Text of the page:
This was spawned from this question about Blueshifting (BS) when traveling near the speed of light.

I had found this while learning about the other question.

@99.99995 percent c

And interestingly, the students also realized that, when traveling at such an intense speed, a ship would be subject to incredible pressure exerted by X-rays — an effect that would push back against the ship, causing it to slow down. The researchers likened the effect to the high pressure exerted against deep-ocean submersibles exploring extreme depths. To deal with this, a spaceship would have to store extra amounts of energy to compensate for this added pressure.

So then I began to wonder, I am assuming the higher the EM energy to begin with the more 'pressure' is exerted back, starting with X-Rays, they'd be BSed to Gamma and they would cause more pressure than visible light pushed back to soft X-Ray.

If that assumption is correct would a star going nova with a gamma ray burst cause enough pressure to throw a ship way off course? And would it be (reasonably) possible to cause a 'burst' large enough to push a ship off course (assuming we already have the tech to go near the speed of light).

On top of that, if you have a gamma ray machine and point it at a ship going at .9999995 light speed would Newton's 3rd law kick in with an equal and opposite reaction? Because if so, then we have an other issue, Mass increases with speed and near the speed of light it would be downright dangerous for anything in its path.

  • $\begingroup$ I assume you assume "If it is possible to use enough radiation energy to do this, the ship will remain intact". No calculations, but I can very well imagine that at the energies required the ship would disintegrate under the radiation bombardement. $\endgroup$
    – user3106
    Commented Nov 21, 2014 at 15:09
  • $\begingroup$ Possible, but I was guessing that the ship was already built to deal with the pressure, I was more assume that it would be an unexpected 'pressure' from an angle knocking it off course, like a ricochet. $\endgroup$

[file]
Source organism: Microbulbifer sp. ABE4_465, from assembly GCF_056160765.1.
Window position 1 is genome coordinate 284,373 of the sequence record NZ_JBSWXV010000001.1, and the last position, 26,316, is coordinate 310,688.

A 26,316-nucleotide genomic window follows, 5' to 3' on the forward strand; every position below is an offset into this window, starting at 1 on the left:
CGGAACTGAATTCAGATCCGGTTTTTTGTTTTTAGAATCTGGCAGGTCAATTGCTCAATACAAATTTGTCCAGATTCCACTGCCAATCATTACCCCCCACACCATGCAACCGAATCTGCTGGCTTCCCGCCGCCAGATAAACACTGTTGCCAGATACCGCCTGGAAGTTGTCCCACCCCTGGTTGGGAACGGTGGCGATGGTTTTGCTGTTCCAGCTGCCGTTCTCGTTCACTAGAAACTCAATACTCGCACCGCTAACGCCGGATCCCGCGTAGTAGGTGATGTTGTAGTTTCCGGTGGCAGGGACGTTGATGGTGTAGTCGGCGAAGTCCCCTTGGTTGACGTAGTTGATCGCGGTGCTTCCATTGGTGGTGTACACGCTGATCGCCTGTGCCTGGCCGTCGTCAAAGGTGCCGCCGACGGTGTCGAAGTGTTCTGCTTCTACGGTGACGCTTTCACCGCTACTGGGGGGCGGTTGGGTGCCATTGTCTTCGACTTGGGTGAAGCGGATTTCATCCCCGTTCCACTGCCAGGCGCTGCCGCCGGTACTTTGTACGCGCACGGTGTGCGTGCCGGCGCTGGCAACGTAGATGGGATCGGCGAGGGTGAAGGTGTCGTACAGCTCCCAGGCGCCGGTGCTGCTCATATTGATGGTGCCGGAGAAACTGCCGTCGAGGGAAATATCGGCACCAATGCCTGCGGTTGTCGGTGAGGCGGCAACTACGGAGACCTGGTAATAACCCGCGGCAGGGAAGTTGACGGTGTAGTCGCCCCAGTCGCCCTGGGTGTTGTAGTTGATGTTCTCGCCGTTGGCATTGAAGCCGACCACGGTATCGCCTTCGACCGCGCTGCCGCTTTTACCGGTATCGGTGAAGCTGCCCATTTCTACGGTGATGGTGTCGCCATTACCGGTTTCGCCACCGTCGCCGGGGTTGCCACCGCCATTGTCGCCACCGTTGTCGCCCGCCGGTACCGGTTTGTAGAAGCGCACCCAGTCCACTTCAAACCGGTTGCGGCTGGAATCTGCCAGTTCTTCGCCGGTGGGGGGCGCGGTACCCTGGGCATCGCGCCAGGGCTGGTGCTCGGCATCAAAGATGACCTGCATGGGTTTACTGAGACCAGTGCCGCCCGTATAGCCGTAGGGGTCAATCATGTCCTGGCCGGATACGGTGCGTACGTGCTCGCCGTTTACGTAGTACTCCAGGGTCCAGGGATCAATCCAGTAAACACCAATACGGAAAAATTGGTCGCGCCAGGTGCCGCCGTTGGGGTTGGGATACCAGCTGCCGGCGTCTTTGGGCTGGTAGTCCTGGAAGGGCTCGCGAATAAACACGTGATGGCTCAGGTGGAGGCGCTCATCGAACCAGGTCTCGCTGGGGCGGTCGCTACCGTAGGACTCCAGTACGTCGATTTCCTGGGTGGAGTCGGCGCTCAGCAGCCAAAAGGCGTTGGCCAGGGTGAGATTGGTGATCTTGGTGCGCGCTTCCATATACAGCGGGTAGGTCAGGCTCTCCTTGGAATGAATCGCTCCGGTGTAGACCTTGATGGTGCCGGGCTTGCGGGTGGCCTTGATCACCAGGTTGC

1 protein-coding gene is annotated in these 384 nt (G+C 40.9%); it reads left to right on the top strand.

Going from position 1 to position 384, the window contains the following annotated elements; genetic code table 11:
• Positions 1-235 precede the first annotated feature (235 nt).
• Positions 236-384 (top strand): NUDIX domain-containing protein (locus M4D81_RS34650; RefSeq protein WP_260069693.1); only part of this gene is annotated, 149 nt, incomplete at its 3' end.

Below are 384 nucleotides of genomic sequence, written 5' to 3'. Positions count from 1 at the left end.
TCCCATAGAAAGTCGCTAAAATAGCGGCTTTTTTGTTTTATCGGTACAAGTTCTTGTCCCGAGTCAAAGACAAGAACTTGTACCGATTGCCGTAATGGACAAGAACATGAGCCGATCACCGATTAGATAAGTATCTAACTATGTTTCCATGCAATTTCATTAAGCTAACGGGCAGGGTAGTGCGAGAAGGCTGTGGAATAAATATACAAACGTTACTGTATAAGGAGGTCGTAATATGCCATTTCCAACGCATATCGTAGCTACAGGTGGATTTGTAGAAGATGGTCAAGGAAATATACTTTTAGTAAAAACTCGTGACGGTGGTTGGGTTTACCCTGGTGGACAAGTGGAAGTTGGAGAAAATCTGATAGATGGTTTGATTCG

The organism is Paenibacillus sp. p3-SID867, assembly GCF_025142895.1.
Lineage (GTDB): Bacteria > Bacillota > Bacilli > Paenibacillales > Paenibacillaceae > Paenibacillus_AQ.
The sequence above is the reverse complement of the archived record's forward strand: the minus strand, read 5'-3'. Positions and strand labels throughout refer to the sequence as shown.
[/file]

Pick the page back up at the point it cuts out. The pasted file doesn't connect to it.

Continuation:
– bowlturner
    Commented Nov 21, 2014 at 15:11
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    $\begingroup$ Don't forget your radiation-proofing! I recommend a lead umbrella. $\endgroup$
    – Crabgor
    Commented Nov 21, 2014 at 16:55
  • $\begingroup$ A ship being knocked directly backwards along its line of flight will not be "off course". $\endgroup$
    – Oldcat
    Commented Nov 21, 2014 at 18:47
  • 1
    $\begingroup$ I don't know enough about relativistic speeds to post an answer, but what you describe sounds very much like wave drag which plagues sailing vessels and trans-sonic aircraft. It might be worth looking into that $\endgroup$
    – Cort Ammon
    Commented Nov 22, 2014 at 4:23

2 Answers 2


Let's first do some math, the first part taken from this pdf regarding (solar) radiation pressure (the formulas should be applicable from any source of electromagnetic radiation).

The intensity $I$ depends on the power $P$ and the distance from the source $r$. We can write the expression $$I=\frac{P}{4 \pi r^2}$$

The force $F$ depends on the intensity and the area $A$ of the object being buffeted. It is $$F=\frac{2I}{c}A$$ and, substituting, we get $$F=\frac{2P}{4 \pi r^2c}A$$ which is $$F=\frac{P}{2 \pi r^2c}A$$ Given the mass of the ship $M$, we find that the acceleration $a$ is $$a=\frac{P}{2 M\pi r^2c}A$$

How much power does a gamma-ray burst emit? From Wikipedia:

Because their energy is strongly focused, the gamma rays emitted by most bursts are expected to miss the Earth and never be detected. When a gamma-ray burst is pointed towards Earth, the focusing of its energy along a relatively narrow beam causes the burst to appear much brighter than it would have been were its energy emitted spherically. When this effect is taken into account, typical gamma-ray bursts are observed to have a true energy release of about 10^44 J, or about 1/2000 of a Solar mass energy equivalent—which is still many times the mass energy equivalent of the Earth (about 5.5 × 1041 J).

We have to divide this number by two to account for the fact that only one of the two beams is hitting the ship - and this is still a little inaccurate, as it assumes the ship is hit by the whole beam. Anyway, gamma-ray bursts, on average, can last from anywhere between less than a second to 30 seconds. Let's say ours lasts for 10 seconds. Because the definition of power is $\frac{E}{t}$, where $E$ is work and $t$ is time, we can say that the power here is $$P=\frac{E}{t}$$ $$P=\frac{5 \times 10^{43}}{10}$$ $$P= 5 \times 10^{42} \text{ Watts}$$ Plugging into our earlier equation for acceleration, we get $$a=\frac{\frac{E}{t}}{2 M\pi r^2c}A$$ $$a=\frac{ 5 \times 10^{42}}{2 M\pi r^2c}A$$ Assuming a mass of the ship similar to the Space Shuttle Orbiter (109,000 kilograms) which is admittedly an unlikely comparison, we make this $$a=\frac{5 \times 10^{42}}{2 \times 1.09 \times 10^5 \pi r^2c}A$$ $$a=\frac{5 \times 10^{37}}{2.18 \pi r^2c}A$$ If you want, you can plug in the area of the underside of the Space Shuttle Orbiter (a stat I can't find, at the moment) and discover that the space shuttle would take quite a hit if it was near a gamma-ray burst.

Note that this is only valid for a ship traveling at a slow speed. At near-light speeds, the relativistic mass would increase (although I don't know if this is valid perpendicular to the direction of its initial motion). This would impact your calculations; I'll try to figure out the corrections later.